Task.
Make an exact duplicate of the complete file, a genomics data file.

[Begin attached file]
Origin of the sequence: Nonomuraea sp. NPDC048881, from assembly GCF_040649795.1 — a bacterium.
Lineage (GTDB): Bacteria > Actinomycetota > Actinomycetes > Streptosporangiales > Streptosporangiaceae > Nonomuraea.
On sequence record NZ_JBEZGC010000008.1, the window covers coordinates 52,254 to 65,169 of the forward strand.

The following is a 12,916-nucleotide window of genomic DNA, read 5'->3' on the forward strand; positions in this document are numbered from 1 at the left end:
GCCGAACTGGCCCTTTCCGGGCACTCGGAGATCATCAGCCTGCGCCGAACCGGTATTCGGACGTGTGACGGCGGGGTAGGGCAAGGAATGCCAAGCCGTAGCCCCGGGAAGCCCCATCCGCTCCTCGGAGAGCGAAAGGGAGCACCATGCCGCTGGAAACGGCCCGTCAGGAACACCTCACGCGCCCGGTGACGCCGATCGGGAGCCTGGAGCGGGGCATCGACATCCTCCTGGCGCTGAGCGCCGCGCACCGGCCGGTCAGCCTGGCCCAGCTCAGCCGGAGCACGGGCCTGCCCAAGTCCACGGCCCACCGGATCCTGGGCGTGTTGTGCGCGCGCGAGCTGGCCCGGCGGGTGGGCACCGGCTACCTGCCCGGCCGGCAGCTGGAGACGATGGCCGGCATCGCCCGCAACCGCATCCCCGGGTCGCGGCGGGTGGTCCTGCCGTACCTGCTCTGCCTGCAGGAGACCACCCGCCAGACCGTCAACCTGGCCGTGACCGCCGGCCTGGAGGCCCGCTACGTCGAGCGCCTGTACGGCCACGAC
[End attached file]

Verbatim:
Origin of the sequence: Nonomuraea sp. NPDC048881, from assembly GCF_040649795.1 — a bacterium.
Lineage (GTDB): Bacteria > Actinomycetota > Actinomycetes > Streptosporangiales > Streptosporangiaceae > Nonomuraea.
On sequence record NZ_JBEZGC010000008.1, the window covers coordinates 52,254 to 65,169 of the forward strand.

The following is a 12,916-nucleotide window of genomic DNA, read 5'->3' on the forward strand; positions in this document are numbered from 1 at the left end:
GCCGAACTGGCCCTTTCCGGGCACTCGGAGATCATCAGCCTGCGCCGAACCGGTATTCGGACGTGTGACGGCGGGGTAGGGCAAGGAATGCCAAGCCGTAGCCCCGGGAAGCCCCATCCGCTCCTCGGAGAGCGAAAGGGAGCACCATGCCGCTGGAAACGGCCCGTCAGGAACACCTCACGCGCCCGGTGACGCCGATCGGGAGCCTGGAGCGGGGCATCGACATCCTCCTGGCGCTGAGCGCCGCGCACCGGCCGGTCAGCCTGGCCCAGCTCAGCCGGAGCACGGGCCTGCCCAAGTCCACGGCCCACCGGATCCTGGGCGTGTTGTGCGCGCGCGAGCTGGCCCGGCGGGTGGGCACCGGCTACCTGCCCGGCCGGCAGCTGGAGACGATGGCCGGCATCGCCCGCAACCGCATCCCCGGGTCGCGGCGGGTGGTCCTGCCGTACCTGCTCTGCCTGCAGGAGACCACCCGCCAGACCGTCAACCTGGCCGTGACCGCCGGCCTGGAGGCCCGCTACGTCGAGCGCCTGTACGGCCACGAC